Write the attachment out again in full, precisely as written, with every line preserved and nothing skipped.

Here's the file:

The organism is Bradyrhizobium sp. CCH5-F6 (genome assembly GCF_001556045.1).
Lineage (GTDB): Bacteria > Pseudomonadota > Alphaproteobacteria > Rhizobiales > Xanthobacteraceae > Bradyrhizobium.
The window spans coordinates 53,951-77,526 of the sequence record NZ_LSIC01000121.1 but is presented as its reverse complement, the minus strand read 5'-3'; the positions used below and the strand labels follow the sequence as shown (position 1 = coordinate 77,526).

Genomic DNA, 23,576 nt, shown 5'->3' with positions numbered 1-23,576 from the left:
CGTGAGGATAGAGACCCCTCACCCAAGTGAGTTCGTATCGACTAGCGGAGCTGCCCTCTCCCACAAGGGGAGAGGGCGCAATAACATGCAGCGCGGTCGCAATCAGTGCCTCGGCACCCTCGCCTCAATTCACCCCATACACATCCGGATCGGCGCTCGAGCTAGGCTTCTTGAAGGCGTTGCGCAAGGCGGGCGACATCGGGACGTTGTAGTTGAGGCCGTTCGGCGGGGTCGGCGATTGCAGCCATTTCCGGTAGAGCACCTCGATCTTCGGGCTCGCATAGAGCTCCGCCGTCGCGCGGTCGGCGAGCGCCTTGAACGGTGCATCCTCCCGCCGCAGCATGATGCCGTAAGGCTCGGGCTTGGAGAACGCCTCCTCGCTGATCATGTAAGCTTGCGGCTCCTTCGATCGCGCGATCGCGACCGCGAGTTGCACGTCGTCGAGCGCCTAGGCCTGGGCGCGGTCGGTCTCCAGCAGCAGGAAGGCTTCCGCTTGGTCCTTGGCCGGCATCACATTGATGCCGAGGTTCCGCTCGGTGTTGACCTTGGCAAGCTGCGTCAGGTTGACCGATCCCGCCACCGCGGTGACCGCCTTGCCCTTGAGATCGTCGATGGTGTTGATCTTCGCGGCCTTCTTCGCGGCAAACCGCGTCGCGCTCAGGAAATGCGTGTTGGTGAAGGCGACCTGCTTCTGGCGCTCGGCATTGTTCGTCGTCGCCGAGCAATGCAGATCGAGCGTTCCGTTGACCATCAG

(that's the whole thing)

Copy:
The organism is Bradyrhizobium sp. CCH5-F6 (genome assembly GCF_001556045.1).
Lineage (GTDB): Bacteria > Pseudomonadota > Alphaproteobacteria > Rhizobiales > Xanthobacteraceae > Bradyrhizobium.
The window spans coordinates 53,951-77,526 of the sequence record NZ_LSIC01000121.1 but is presented as its reverse complement, the minus strand read 5'-3'; the positions used below and the strand labels follow the sequence as shown (position 1 = coordinate 77,526).

Genomic DNA, 23,576 nt, shown 5'->3' with positions numbered 1-23,576 from the left:
CGTGAGGATAGAGACCCCTCACCCAAGTGAGTTCGTATCGACTAGCGGAGCTGCCCTCTCCCACAAGGGGAGAGGGCGCAATAACATGCAGCGCGGTCGCAATCAGTGCCTCGGCACCCTCGCCTCAATTCACCCCATACACATCCGGATCGGCGCTCGAGCTAGGCTTCTTGAAGGCGTTGCGCAAGGCGGGCGACATCGGGACGTTGTAGTTGAGGCCGTTCGGCGGGGTCGGCGATTGCAGCCATTTCCGGTAGAGCACCTCGATCTTCGGGCTCGCATAGAGCTCCGCCGTCGCGCGGTCGGCGAGCGCCTTGAACGGTGCATCCTCCCGCCGCAGCATGATGCCGTAAGGCTCGGGCTTGGAGAACGCCTCCTCGCTGATCATGTAAGCTTGCGGCTCCTTCGATCGCGCGATCGCGACCGCGAGTTGCACGTCGTCGAGCGCCTAGGCCTGGGCGCGGTCGGTCTCCAGCAGCAGGAAGGCTTCCGCTTGGTCCTTGGCCGGCATCACATTGATGCCGAGGTTCCGCTCGGTGTTGACCTTGGCAAGCTGCGTCAGGTTGACCGATCCCGCCACCGCGGTGACCGCCTTGCCCTTGAGATCGTCGATGGTGTTGATCTTCGCGGCCTTCTTCGCGGCAAACCGCGTCGCGCTCAGGAAATGCGTGTTGGTGAAGGCGACCTGCTTCTGGCGCTCGGCATTGTTCGTCGTCGCCGAGCAATGCAGATCGAGCGTTCCGTTGACCATCAG